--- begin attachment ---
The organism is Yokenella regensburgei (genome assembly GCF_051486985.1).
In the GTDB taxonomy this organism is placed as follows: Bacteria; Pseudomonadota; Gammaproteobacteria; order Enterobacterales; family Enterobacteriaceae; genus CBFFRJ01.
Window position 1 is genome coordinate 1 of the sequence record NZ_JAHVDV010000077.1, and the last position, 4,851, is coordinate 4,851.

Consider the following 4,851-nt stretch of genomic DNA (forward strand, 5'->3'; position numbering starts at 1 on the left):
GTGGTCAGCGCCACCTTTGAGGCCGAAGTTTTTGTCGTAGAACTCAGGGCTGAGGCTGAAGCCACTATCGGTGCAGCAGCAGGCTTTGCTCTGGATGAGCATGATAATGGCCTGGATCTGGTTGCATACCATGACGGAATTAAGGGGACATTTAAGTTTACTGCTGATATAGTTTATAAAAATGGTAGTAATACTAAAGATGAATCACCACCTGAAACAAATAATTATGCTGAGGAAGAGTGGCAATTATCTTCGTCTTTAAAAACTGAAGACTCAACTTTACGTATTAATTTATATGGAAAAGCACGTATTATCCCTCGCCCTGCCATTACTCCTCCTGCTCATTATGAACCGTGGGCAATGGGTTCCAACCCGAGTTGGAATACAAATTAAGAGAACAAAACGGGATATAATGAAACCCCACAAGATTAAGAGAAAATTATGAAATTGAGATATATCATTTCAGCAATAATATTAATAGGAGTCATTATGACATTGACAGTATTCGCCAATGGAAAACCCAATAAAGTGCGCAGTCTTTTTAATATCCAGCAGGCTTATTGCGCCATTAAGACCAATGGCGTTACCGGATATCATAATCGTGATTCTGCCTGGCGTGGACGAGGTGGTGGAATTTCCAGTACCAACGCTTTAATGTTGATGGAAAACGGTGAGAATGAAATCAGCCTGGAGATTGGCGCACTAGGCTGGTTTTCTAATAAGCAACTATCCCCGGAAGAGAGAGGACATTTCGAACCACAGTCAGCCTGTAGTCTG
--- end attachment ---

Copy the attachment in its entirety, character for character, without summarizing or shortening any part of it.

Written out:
The organism is Yokenella regensburgei (genome assembly GCF_051486985.1).
In the GTDB taxonomy this organism is placed as follows: Bacteria; Pseudomonadota; Gammaproteobacteria; order Enterobacterales; family Enterobacteriaceae; genus CBFFRJ01.
Window position 1 is genome coordinate 1 of the sequence record NZ_JAHVDV010000077.1, and the last position, 4,851, is coordinate 4,851.

Consider the following 4,851-nt stretch of genomic DNA (forward strand, 5'->3'; position numbering starts at 1 on the left):
GTGGTCAGCGCCACCTTTGAGGCCGAAGTTTTTGTCGTAGAACTCAGGGCTGAGGCTGAAGCCACTATCGGTGCAGCAGCAGGCTTTGCTCTGGATGAGCATGATAATGGCCTGGATCTGGTTGCATACCATGACGGAATTAAGGGGACATTTAAGTTTACTGCTGATATAGTTTATAAAAATGGTAGTAATACTAAAGATGAATCACCACCTGAAACAAATAATTATGCTGAGGAAGAGTGGCAATTATCTTCGTCTTTAAAAACTGAAGACTCAACTTTACGTATTAATTTATATGGAAAAGCACGTATTATCCCTCGCCCTGCCATTACTCCTCCTGCTCATTATGAACCGTGGGCAATGGGTTCCAACCCGAGTTGGAATACAAATTAAGAGAACAAAACGGGATATAATGAAACCCCACAAGATTAAGAGAAAATTATGAAATTGAGATATATCATTTCAGCAATAATATTAATAGGAGTCATTATGACATTGACAGTATTCGCCAATGGAAAACCCAATAAAGTGCGCAGTCTTTTTAATATCCAGCAGGCTTATTGCGCCATTAAGACCAATGGCGTTACCGGATATCATAATCGTGATTCTGCCTGGCGTGGACGAGGTGGTGGAATTTCCAGTACCAACGCTTTAATGTTGATGGAAAACGGTGAGAATGAAATCAGCCTGGAGATTGGCGCACTAGGCTGGTTTTCTAATAAGCAACTATCCCCGGAAGAGAGAGGACATTTCGAACCACAGTCAGCCTGTAGTCTG